Current Scholarship in Teaching/Learning and Technology
When: June 10, 2021, 3:30 pm - Thursday
Where: Swang 108
Technology touches every aspect of our lives. Nowhere is this more apparent than in the classroom. Whether it’s the “old school” technology of a chalkboard and mimeograph machine or the latest digital assessment software, technology is an important part of teaching and learning. But the technology is just a tool: it supports teaching and learning. It does not replace or circumvent it. This session of the Teaching, Learning and Technology section provides three papers in conversation regarding the relationship between technology and the educational enterprise we all engage in.
Wilhemina Odarkor Ofori, Heritage Christian College, Accra, Ghana, “An Unstable Terrain: The Impact of Emerging Technologies on Academic Libraries in Africa”
Drastic changes in the use of Information and Communication Technologies (ICTs) and especially web technologies are altering the way libraries the world over provide information services. This paper explores the opportunities and challenges of integrating ICT innovations in African academic libraries through a case study of selected Ghanaian academic libraries.
Nathan Bills, Heritage Christian College, Accra, Ghana, “Genesis 1 as Pedagogy”
David I. Smith persuasively argues in On Christian Teaching: Practicing Faith in the Classroom (2018) that theorists of Christian educational theory have given sparse attention to what difference faith makes to the actual practice of teaching. I take up his challenge to explore how teaching practices beginning on the first day of an introductory Old Testament survey class might themselves embody Christian commitments.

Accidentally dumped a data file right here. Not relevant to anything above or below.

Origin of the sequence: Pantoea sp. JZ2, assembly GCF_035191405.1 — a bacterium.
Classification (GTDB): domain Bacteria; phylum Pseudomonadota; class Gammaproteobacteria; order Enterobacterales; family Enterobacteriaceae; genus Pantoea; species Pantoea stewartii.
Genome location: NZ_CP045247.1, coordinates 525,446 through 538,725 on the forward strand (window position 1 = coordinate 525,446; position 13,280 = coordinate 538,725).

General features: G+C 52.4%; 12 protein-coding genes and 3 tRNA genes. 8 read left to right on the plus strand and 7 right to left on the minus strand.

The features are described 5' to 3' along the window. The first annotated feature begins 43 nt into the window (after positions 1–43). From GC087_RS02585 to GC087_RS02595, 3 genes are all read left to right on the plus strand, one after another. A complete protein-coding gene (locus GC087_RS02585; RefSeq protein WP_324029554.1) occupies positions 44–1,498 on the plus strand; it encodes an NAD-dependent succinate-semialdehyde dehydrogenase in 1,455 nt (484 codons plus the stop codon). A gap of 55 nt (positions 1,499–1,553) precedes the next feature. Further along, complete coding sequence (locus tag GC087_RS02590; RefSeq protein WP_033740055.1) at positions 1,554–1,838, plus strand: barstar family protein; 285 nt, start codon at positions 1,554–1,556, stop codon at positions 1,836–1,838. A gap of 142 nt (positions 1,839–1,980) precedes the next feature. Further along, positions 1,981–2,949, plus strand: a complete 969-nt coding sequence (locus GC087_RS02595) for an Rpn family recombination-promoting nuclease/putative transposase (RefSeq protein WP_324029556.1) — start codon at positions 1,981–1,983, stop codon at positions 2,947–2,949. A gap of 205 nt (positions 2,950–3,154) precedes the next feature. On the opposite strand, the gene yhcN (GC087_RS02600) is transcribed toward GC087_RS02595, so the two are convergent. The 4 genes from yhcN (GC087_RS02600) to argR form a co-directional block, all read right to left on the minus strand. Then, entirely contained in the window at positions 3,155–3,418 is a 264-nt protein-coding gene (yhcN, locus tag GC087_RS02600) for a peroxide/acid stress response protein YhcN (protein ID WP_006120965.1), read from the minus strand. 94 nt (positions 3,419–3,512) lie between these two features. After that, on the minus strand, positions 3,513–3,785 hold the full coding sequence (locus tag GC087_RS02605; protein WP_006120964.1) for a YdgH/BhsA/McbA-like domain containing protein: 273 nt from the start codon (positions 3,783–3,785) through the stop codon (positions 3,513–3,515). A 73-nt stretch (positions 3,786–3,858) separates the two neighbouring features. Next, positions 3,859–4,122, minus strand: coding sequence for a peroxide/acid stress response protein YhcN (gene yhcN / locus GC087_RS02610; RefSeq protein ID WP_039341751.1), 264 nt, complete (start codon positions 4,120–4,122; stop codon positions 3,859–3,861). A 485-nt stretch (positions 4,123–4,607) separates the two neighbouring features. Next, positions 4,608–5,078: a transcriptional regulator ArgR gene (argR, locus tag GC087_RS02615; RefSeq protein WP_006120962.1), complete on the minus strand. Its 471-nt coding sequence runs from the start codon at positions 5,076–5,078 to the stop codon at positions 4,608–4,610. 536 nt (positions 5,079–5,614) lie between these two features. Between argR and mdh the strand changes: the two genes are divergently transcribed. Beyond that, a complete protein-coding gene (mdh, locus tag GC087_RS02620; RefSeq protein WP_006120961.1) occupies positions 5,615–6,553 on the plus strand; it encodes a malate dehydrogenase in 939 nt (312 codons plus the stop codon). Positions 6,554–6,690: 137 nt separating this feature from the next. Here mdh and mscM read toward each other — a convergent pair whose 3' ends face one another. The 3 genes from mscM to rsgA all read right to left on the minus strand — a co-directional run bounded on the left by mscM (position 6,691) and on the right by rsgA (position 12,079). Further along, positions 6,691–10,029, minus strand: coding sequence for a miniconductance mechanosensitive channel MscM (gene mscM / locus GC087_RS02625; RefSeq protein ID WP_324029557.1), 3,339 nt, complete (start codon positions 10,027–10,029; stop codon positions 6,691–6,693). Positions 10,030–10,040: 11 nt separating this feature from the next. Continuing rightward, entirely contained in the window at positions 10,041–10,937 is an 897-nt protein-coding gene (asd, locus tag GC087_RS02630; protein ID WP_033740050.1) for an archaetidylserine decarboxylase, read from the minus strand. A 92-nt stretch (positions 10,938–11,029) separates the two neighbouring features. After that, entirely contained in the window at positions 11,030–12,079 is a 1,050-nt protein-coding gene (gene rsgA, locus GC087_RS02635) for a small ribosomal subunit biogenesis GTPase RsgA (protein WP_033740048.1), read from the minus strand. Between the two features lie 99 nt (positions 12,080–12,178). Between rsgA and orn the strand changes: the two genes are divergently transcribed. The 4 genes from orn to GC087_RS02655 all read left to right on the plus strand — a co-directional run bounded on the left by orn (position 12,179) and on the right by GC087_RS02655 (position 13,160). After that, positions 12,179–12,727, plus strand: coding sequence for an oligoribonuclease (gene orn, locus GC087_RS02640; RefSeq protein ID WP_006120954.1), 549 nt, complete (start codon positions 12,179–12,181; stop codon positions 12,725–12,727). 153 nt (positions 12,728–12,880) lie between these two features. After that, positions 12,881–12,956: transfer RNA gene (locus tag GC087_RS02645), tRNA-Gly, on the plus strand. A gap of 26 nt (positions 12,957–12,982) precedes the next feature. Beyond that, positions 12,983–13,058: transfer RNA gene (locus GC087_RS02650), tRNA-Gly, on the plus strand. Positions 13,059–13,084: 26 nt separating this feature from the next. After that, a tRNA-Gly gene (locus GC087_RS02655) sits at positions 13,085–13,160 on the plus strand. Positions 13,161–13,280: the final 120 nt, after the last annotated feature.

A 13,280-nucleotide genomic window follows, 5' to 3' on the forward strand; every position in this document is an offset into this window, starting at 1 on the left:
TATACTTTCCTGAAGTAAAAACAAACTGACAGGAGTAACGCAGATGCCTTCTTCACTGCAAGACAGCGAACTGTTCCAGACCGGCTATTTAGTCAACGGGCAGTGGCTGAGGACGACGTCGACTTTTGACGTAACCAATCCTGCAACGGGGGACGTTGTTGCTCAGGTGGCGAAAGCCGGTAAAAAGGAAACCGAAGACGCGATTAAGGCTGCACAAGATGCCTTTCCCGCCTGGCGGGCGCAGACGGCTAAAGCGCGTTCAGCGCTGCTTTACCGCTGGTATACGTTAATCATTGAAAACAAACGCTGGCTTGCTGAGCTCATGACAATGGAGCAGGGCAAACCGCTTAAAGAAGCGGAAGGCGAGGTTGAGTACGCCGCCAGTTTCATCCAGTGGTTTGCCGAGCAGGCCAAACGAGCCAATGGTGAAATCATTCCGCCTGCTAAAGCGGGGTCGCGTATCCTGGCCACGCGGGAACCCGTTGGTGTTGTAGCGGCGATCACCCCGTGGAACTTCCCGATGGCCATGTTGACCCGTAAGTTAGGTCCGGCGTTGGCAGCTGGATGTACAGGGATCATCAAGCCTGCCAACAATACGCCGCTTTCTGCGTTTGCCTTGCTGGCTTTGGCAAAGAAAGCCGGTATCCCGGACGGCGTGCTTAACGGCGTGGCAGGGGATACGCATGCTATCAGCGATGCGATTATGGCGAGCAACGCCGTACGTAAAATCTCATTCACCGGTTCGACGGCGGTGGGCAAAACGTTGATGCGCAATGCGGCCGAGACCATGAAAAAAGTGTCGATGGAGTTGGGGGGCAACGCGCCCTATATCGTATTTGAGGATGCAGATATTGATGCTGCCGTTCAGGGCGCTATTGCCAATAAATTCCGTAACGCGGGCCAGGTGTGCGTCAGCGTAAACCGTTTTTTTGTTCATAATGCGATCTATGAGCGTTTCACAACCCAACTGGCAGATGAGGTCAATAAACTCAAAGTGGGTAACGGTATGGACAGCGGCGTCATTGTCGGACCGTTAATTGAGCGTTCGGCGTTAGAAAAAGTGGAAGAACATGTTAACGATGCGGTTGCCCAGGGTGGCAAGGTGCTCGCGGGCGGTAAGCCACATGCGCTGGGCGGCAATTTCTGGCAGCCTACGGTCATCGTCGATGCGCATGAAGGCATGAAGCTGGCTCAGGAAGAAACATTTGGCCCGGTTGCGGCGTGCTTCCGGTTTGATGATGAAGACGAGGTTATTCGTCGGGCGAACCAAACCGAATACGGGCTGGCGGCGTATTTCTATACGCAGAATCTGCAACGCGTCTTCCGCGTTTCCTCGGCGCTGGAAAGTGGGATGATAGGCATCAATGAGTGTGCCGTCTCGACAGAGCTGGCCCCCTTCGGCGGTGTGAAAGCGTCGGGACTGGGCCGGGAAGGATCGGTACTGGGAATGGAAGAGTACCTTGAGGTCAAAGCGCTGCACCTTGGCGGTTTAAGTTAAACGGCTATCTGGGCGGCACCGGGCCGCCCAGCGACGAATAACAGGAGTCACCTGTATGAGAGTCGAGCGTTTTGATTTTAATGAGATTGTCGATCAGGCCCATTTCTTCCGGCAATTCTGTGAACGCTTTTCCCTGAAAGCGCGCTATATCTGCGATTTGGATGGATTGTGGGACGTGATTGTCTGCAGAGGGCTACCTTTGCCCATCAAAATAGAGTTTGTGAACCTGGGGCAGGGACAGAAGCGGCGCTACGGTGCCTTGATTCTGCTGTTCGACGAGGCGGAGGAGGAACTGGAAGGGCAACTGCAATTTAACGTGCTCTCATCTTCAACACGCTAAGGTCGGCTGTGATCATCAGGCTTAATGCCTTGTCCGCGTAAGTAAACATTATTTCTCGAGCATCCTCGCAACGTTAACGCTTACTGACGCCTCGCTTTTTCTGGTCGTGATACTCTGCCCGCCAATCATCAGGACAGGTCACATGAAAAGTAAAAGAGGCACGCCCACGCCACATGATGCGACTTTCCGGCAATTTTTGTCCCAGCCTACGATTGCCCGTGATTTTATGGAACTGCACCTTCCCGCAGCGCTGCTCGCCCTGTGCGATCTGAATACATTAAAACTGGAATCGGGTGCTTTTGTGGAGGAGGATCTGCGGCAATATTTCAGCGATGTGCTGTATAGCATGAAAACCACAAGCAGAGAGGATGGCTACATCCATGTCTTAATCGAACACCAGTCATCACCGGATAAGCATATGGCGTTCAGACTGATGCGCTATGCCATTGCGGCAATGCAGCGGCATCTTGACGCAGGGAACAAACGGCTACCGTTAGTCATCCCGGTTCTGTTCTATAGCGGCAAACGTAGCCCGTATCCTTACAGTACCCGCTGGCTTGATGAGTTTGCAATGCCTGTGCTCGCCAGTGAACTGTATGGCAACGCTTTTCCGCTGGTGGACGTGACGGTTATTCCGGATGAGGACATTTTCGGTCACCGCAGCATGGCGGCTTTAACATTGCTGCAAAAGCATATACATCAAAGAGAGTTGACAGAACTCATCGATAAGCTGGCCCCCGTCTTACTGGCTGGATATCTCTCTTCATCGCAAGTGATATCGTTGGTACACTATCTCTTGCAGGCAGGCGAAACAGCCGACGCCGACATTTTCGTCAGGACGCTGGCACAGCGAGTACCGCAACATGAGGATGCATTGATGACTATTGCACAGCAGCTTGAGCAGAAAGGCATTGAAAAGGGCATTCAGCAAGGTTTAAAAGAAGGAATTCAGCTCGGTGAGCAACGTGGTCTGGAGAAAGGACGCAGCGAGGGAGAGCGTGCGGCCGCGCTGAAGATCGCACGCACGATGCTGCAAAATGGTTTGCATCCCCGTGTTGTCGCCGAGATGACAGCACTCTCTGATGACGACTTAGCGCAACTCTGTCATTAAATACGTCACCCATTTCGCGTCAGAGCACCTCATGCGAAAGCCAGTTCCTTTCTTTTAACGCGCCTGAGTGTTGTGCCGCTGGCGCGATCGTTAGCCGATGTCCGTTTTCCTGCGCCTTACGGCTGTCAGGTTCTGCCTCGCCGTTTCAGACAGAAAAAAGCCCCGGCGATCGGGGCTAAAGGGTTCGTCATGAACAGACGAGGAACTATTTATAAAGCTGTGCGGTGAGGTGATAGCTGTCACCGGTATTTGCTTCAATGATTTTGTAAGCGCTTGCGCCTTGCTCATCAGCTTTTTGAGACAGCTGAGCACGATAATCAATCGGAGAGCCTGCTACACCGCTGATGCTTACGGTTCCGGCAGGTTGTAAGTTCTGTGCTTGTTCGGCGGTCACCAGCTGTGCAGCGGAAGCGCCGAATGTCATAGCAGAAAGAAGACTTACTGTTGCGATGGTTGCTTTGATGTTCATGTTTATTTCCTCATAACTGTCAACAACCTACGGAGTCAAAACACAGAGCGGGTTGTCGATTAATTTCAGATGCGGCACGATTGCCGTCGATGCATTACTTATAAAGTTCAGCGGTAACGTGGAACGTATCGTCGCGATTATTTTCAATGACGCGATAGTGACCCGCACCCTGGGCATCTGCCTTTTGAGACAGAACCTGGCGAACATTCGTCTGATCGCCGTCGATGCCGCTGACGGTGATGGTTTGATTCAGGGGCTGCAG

Stephen D. Lowe, Liberty University, “Preparing Students for Ministry in the Digital Age”
The 2020 COVID-19 pandemic forced congregations to find alternative ways to gather as the body of Christ using whatever digital technologies at their disposal. Many of these congregations do not plan to stop using digital ministry once physical church gatherings become commonplace again. Now that the digital ministry genie is out of the bottle, what are educational institutions doing to prepare students for ministry in the digital age? This presentation will focus on one approach for how institutions conceptualize digital church ministry courses (while honoring our traditional understanding of church ministry) that open up new ministry possibilities in a post-COVID world.
Melinda (Mindi) Thompson, Abilene Christian University, Convener
- Wilhemina Odarkor Ofori, Heritage Christian College, “An Unstable Terrain: The Impact of Emerging Technologies on Academic Libraries in Africa”
- Nathan Bills, Heritage Christian College, “Genesis 1 as Pedagogy”
- Stephen D. Lowe, Liberty University, “Preparing Students for Ministry in the Digital Age”
- Jan Cohu, Lipscomb University, Respondent
- Tim Westbrook, Harding University, Respondent
- Melinda (Mindi) Thompson, Abilene Christian University, Respondent